As the junior doctors continue to stand up for their rights and for the future of the NHS, I feel a rising sense of frustration that, no matter what they do, the government won’t listen. As a frequent flyer in the NHS, I see a great many doctors. As a disabled, long-term sick person I already have access to a 7-day emergency NHS as does everyone. Perhaps it’s just me but I don’t want a 7-day routine NHS, I have enough appointments on Monday to Friday, I don’t want them at weekends as well.
I despair when a scan appointment comes through for a Saturday morning. Saturday morning is coffee, late breakfast and watching Saturday Kitchen. It isn’t being squashed inside a hammering scanner for an hour or so. MRI Scan? On a Saturday? Fuck off. It’s my day off. My words not the doctors. I feel quite offended when I get a consultation for a Saturday – that’s my time. It’s the doctors time as well, that is the one’s not already working all weekend.
Most of my doctors are, in my eyes, super humans. Their dedication and knowledge amaze me. I’m not frustrated that I can’t see my urogynaecologist on a Saturday afternoon and I’m not forlorn that my GP dares have her Sunday’s off. When I need care I get it. I’m not sure where all the extra doctors are coming from to cover this extended NHS? Is the government really expecting to squeeze even more out of our beleaguered junior doctors? That’s just wrong. Surely it would be better to channel resources into making what we already have better rather than breaking the NHS by aspiring to some whimsical notion of a 7-day NHS on the same budget as now?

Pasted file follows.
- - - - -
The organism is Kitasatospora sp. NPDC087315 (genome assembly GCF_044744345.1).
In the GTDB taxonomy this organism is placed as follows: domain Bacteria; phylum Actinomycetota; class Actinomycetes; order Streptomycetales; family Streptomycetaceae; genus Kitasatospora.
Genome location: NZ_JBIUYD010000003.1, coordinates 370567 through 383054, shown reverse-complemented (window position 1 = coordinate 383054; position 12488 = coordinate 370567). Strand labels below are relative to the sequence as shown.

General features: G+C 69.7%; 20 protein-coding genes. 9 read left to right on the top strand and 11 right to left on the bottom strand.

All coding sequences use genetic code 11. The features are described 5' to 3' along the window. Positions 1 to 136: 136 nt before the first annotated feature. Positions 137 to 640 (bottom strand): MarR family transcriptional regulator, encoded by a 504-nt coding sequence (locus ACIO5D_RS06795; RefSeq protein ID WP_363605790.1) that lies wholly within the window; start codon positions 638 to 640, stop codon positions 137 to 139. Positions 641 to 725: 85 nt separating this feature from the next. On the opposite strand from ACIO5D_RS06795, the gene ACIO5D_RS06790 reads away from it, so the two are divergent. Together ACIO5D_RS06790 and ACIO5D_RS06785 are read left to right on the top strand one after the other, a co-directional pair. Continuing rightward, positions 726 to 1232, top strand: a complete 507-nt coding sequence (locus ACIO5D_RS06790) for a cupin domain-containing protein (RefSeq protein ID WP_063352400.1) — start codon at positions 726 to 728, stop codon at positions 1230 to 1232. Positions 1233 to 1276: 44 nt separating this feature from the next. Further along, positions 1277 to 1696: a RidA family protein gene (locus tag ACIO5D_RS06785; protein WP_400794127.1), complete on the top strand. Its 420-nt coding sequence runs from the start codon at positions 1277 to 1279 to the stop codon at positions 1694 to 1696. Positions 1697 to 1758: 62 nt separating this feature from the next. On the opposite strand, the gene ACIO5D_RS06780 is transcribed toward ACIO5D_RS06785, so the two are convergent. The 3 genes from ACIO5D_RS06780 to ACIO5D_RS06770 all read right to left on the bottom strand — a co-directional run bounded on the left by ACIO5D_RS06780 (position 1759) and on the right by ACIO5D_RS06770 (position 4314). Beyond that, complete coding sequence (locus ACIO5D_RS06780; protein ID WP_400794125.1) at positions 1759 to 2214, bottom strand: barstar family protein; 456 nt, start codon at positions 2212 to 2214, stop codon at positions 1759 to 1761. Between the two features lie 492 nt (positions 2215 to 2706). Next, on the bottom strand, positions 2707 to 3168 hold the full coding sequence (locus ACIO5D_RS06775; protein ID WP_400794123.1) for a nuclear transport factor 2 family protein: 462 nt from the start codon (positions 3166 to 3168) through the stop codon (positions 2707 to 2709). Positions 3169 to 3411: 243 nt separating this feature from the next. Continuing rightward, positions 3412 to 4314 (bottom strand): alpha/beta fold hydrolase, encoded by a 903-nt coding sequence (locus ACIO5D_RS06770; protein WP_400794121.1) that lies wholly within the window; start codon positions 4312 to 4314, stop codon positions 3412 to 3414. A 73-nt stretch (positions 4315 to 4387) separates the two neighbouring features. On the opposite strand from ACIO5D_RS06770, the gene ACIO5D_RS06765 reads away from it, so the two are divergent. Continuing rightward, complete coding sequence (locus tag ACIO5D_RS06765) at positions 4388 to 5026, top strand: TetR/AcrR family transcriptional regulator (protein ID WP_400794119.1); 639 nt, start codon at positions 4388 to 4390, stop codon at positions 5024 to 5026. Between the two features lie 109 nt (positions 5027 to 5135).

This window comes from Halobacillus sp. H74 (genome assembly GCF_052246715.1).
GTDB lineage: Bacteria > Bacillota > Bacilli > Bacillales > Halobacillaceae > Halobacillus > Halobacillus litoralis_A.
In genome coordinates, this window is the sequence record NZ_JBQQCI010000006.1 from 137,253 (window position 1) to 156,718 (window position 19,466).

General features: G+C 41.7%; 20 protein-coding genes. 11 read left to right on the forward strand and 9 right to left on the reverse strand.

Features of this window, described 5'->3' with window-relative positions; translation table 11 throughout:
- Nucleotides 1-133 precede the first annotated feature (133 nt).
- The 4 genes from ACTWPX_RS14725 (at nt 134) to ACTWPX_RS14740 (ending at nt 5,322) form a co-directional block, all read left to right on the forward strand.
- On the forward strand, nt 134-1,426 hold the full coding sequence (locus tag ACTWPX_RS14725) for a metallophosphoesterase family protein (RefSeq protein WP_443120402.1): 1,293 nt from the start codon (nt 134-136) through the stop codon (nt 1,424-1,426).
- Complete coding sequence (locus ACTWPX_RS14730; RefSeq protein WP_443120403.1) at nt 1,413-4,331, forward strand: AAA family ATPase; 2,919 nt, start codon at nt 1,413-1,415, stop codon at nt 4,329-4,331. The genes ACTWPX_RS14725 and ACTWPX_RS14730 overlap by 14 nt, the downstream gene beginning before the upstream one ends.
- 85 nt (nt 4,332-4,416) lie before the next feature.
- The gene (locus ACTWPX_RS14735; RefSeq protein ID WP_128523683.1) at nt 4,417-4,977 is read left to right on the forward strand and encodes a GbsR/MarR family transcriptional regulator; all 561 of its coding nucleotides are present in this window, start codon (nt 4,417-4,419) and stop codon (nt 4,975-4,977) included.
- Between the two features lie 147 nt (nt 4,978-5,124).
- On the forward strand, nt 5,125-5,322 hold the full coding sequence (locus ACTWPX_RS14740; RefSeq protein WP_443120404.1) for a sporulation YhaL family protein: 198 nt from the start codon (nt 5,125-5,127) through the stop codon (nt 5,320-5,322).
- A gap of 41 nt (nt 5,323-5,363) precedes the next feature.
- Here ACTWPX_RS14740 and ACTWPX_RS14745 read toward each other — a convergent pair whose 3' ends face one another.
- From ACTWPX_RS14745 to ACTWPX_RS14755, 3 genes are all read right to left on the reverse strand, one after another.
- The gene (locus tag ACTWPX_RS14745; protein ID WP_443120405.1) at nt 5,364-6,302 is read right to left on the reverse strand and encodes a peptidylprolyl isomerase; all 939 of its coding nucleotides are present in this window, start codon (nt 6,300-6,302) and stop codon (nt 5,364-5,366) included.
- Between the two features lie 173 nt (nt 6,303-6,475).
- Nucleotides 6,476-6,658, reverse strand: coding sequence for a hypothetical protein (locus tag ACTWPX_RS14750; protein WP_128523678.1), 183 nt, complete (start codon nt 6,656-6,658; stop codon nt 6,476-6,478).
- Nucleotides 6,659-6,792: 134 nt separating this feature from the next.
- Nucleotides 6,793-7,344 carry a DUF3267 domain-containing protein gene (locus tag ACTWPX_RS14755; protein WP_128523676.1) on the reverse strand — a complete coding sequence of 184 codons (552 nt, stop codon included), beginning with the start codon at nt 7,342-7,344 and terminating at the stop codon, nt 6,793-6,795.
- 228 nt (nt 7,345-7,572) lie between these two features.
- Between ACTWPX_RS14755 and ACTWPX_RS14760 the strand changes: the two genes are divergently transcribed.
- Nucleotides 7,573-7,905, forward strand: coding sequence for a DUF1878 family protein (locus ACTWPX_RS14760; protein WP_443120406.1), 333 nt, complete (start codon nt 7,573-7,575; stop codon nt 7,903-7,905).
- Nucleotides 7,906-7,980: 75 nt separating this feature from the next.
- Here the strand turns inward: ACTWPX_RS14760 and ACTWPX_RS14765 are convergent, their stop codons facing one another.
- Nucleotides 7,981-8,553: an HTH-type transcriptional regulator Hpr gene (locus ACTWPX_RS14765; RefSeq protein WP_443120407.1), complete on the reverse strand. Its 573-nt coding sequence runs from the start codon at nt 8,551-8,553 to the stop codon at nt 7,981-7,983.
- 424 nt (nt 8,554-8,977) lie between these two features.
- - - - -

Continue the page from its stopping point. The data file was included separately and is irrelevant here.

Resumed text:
Despite how some corners of the media are presenting this to the world, I’ve yet to meet a doctor solely motivated by money. There are easier ways of making money that take less time, energy and dedication. As the government try to demonise the junior doctors, I fear for the future of the NHS and I fear for patients like me with complex care needs. Some of my doctors have gone way and beyond the call of duty to work out what’s wrong with me – I’d fear that would slip away as there’d simply be no time for complexity in a 7-day routine NHS, we’d simply become numbers on a patient production line.
When I attend A & E I don’t stop and consider which day of the week it is in case the care I receive is compromised as I know I will get great care. I’ve been admitted over the weekend on several occasions and I can’t say I’ve noticed a lack of doctors on the premises. My care has always been exemplary.
Admittedly I am feeling a bit got at lately with cuts in social care budgets, cuts to ESA, proposed changes to PIP, social housing coming under pressure with the right to buy and a general all-round disregard for disabled people. Maybe I’m wrong but it feels like the government is aiming for a subtle, afternoon-tea, kind of social cleansing where they hope no-one will a) notice or b) give a shit that the disabled are being treated so disrespectfully and without compassion. It wasn’t a lifestyle choice on my part; this isn’t the life I’ve longed for and dreamed about. Perhaps the government are right and I am a worthless waste of space that uses up perfectly good oxygen taking perfectly good money to survive when I should clearly just die so the better off can get more tax breaks. Sorry, I digress. Back to junior doctors.
It might not directly be my fight but I feel got at with this junior doctor’s dispute because the government is targeting a valued group of society who take very good care of me. Maybe that’s selfish but I’m not going to stand on the side-lines and watch as something I care about gets another kicking. The NHS is worth fighting for; it’s precious and it’s being eroded and corroded, ripped apart and privatised. Maybe we need to stand together and say No! Maybe we need to collectively say enough is enough as our NHS is simply too precious to be destroyed…